Mickey Melchiondo aka Dean Ween of New Hope, PA has been my bud for about 20 years. It’s not like we talk all the time, but our friendship has endured for a long time. It was all based on the simple fact that I loved his music with Ween. In 94, when the great Chocolate & Cheese came out, Guitar World Editor Brad Tolinski and I became obsessed with it, started putting it on every evening around 7 pm as we were still toiling away, growing increasingly punch drunk. Then we started putting them into the magazine as much as we could.
My friend Eli Attie had already been nagging me about Ween for a couple of years but I just couldn’t follow his advice and get into them. Once I got it, I got it bad. I spoke to Mickey on the phone a few times, and the very first Ween show I went to, at Tramps in NYC, I ended up swigging Jack Daniels out of a bottle with P-Funk guitarist Blackbyrd McKnight and stage diving.
A few years later, when Ween’s seminal 12 Golden Country Greats came out I was living in Ann Arbor and I took the train to Chicago to see the country tour with Art Rummler. We were so inspired that we drove back to Detroit together to see them again.
There’s a lot of water under thebridge since then, and their music has meant a lot to me. It’s hard to explain why, but I never would have had the guts to form a blues band in China, call it Woodie Alan and take to stages in Beijing if not for the inspiration of Ween’s brown sound. All of which is to say I was more than happy to hit the water with Mickey last year for the following story, which ran in the Guitar Aficionado summer issue. Mickey’s a damn good captain. If you have a hankering for some Jersey shore deep sea fishing, drop him a line at his Facebook page.
Here’s the story:
Mickey Melchiondo stands in the bow of his boat, yanks back on the fishing rod, sinks a hook deep into a bluefish, watches the line run for a moment, spits a cigarette out of his mouth and lets out a cackle as he hands over the bending rod.
“Here you go dude! Have fun – you’ve got a hook into the best pound for pound fighting machine in the ocean.”
The handoff complete, Mickey slips around towards the rear, taking over the helm of the bobbing Archangel.
A half hour ago we were yanking Flukes off the bottom of the Atlantic with the Asbury Park skyline glistening on the shore. With several flopping around our cooler, Melchiondo gunned the engine towards the open sea to go after the big fish. Soon, one big, tough-fighting bluefish after another is being pulled in, each met with a giant smile plastered across Melchiondo’s face.
Capt. Mickey seems far removed from his alter ego, Dean Ween, guitarist and co-leader of Ween, a band he formed with Gene Ween (Aaron Freeman) when they were both 14. In the intervening years, the band evolved from a great idea into a great band. As anyone who has seen them live or listened seriously to their 14 albums knows, Deaner is an accomplished, inspired guitarist, attacking his red Strat with violent intent. He approaches fishing in a similar manner – as the giant bluefish spitting blood all over my shirt and the boat’s deck can attest.
“Fishing and guitar are the two things I’ve done consistently throughout my life,” Mickey says. “Being on the road with a rock band is such a grind, so I’ve always looked forward to going fishing, where I could spend six hours in a different mental space. It’s the most healthy thing I do in my life.”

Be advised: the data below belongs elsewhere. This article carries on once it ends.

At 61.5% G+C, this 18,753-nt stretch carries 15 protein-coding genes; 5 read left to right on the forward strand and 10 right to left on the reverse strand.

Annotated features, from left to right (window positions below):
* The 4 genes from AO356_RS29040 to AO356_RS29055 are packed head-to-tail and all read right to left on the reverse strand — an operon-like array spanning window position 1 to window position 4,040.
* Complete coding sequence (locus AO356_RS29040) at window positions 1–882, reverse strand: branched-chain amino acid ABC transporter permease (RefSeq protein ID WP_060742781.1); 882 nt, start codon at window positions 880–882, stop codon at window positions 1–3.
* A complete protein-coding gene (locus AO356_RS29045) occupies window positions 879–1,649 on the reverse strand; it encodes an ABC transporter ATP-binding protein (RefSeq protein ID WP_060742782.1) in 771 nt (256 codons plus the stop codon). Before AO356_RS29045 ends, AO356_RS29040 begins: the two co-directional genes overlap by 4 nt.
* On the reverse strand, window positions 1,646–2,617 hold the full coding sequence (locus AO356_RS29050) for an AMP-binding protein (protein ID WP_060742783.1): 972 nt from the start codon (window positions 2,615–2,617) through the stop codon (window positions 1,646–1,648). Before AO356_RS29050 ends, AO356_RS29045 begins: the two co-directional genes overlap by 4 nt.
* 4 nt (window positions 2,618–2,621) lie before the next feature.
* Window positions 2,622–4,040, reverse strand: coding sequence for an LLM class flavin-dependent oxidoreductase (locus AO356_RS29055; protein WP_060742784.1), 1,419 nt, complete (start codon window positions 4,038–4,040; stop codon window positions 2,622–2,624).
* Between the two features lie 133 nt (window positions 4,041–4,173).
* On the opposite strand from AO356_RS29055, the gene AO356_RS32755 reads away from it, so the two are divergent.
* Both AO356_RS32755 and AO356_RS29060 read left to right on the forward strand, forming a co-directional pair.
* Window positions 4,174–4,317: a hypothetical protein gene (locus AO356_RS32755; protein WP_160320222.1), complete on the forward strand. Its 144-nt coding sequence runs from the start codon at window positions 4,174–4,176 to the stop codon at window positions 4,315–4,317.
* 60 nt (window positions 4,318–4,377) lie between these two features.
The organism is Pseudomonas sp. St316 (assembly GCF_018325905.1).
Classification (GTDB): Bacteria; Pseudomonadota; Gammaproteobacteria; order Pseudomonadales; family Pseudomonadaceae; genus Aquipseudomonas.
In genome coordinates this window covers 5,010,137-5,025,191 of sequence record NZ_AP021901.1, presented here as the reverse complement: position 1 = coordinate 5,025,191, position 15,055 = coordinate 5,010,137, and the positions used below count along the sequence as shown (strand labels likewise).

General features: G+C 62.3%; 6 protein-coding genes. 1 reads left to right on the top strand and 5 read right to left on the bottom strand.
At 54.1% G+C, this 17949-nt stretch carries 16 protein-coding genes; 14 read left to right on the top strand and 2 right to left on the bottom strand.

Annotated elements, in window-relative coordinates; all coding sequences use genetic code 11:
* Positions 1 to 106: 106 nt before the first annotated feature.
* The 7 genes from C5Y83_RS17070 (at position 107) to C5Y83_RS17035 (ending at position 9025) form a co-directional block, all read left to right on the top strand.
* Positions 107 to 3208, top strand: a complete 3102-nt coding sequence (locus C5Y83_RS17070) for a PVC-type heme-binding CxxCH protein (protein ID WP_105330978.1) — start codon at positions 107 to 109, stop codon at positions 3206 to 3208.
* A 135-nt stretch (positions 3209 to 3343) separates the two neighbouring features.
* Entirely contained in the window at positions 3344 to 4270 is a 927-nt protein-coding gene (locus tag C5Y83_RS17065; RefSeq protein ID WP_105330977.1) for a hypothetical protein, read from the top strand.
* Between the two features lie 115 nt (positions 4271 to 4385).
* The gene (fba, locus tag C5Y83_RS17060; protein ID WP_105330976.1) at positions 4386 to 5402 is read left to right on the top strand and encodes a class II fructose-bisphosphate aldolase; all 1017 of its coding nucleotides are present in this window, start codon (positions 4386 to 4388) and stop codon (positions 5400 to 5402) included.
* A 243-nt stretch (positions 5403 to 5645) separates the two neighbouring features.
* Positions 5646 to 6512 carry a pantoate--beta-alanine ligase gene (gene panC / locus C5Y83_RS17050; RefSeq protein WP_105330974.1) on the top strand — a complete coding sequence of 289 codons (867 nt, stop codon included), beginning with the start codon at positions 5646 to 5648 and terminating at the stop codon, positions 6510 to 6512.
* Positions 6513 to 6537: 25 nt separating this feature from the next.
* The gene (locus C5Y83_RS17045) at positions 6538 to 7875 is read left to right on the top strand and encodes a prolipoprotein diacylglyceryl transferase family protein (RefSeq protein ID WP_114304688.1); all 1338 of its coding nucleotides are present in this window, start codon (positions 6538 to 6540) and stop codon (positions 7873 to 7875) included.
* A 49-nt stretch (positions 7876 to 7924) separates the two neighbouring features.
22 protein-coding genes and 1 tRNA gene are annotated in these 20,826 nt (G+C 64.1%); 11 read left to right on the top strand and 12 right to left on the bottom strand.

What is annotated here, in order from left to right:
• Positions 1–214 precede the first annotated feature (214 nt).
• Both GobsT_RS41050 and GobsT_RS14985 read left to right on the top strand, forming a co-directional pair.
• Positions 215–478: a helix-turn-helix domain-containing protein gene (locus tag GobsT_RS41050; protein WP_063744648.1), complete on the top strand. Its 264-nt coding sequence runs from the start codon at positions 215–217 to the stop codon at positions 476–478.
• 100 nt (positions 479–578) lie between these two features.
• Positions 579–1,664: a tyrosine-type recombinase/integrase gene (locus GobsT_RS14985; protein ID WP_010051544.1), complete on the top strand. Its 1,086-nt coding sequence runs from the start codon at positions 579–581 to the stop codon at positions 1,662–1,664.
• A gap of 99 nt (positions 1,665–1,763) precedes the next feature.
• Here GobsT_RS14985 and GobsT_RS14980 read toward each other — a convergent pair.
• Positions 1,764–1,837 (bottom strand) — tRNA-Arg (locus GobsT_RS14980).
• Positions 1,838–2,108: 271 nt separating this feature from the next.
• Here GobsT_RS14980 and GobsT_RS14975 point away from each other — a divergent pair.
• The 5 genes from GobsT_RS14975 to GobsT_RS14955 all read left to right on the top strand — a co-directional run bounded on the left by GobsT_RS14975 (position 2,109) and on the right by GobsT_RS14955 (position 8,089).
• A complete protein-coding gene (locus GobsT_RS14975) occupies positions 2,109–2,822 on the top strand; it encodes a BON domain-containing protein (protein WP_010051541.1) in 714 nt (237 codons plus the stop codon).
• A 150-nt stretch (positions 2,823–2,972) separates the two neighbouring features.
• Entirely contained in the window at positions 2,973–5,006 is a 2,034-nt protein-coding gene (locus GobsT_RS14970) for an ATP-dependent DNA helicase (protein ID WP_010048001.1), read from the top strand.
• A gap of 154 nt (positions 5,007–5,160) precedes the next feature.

We’re off the boat now, back to some good unhealthy living, washing down pork roll-egg-and-cheese sandwiches and gravy-covered fries with Buds at an Irish bar next to the marina. With Ween touring less in recent years, Mickey explains, he had reason to ponder what else he might do with his time.
“What better gig in life could there be than being a guitarist in a band?” he asks. “Then I realized that I could actually turn fishing from a hobby into a profession and have a second gig that was just as cool.”
Several years ago, Mickey enrolled in a mariner’s school and began studying hard to get his captain’s license, which he would need to talk paying customers out.
“Every day, I took my charts to the library and set up my slide rule and plotted things out,” he says with a laugh. “This is fun but I take it seriously.”
Which doesn’t mean that there isn’t a certain Ween-ness about fishing on the Archangel. Mickey logs every trip on his company’s Facebook page, where one recent entry read, “Out of all of the trips I’ve run this one really stands out. Out of the four people on the boat today, 3 of us are covered in human blood. That’s really all I can say about that.”
He laughs when asked about that day of fishing. “Can’t go there,” he says. “But I’ll say that’s one of the things I love about fishing and how it’s similar to touring; every day is different and you never know what it’s going to be like.”
Mickey’s Guide Service began three years ago and his initial clients were mainly Ween fans who realized that for a few hundred dollars they could spend half a day with Deaner. The base has expanded, as Mickey’s reputation as a serious but fun-loving captain spreads. He’s still approaching it with the joy of an amateur.
“Turning something you love from a hobby into a job can be dangerous, as I know from the band,” Mickey says. “But you can still get the joy out. When we’re on stage and the music is good, I don’t even realize there’s anyone standing in front of me, because I’m just lost in it. I get into that same level of intensity from fishing and that’s a beautiful thing.”